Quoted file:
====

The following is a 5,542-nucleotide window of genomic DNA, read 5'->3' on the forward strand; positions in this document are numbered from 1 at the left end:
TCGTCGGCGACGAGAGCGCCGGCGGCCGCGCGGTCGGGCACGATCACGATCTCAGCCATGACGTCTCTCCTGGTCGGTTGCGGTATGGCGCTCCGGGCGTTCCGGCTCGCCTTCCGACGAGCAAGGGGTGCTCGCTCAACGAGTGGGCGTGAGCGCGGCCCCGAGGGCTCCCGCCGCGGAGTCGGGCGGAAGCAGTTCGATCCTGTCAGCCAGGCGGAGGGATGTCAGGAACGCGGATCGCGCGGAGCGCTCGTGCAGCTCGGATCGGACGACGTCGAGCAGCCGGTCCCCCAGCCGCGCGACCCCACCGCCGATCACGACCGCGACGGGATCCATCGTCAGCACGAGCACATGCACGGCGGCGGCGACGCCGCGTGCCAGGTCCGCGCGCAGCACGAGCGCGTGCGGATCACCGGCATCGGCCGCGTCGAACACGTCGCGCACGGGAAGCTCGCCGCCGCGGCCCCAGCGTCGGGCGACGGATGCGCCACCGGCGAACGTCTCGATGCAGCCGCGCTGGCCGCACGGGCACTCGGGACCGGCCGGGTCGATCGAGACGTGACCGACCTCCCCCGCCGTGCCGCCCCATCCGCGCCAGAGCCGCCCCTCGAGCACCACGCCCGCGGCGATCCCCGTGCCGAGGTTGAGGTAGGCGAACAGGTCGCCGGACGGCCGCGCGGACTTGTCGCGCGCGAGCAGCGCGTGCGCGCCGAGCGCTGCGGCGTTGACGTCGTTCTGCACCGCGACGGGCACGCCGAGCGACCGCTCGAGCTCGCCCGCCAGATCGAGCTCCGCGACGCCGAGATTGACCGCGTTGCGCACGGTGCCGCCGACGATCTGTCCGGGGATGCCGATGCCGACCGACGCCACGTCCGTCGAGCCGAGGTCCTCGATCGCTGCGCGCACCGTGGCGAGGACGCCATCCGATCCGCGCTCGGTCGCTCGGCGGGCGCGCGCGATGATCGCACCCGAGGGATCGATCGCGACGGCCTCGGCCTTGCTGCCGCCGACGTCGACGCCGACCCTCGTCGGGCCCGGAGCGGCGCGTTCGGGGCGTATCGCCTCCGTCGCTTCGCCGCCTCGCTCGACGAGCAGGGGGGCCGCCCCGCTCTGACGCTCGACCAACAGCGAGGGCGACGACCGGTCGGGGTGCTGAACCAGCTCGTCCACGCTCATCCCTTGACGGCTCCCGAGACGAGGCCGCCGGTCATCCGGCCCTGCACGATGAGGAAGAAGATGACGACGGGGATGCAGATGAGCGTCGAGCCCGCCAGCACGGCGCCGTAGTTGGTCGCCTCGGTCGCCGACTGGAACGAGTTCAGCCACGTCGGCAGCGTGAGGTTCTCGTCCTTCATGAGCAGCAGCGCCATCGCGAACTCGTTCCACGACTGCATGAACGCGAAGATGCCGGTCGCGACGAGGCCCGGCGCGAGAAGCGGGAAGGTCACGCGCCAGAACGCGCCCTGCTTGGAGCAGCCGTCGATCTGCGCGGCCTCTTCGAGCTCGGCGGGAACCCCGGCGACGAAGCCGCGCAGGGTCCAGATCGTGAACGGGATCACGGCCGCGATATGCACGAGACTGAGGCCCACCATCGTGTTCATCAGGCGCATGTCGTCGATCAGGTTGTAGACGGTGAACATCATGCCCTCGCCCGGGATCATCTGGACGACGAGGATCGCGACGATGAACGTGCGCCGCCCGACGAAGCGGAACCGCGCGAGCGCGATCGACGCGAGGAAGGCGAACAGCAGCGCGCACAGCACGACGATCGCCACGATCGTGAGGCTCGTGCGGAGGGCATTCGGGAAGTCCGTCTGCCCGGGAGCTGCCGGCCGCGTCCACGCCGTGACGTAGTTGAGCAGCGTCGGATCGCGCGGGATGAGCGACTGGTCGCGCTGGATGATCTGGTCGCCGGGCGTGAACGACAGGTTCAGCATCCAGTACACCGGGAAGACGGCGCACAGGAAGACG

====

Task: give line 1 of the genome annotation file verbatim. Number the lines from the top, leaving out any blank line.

The following is a 5,542-nucleotide window of genomic DNA, read 5'->3' on the forward strand; positions in this document are numbered from 1 at the left end: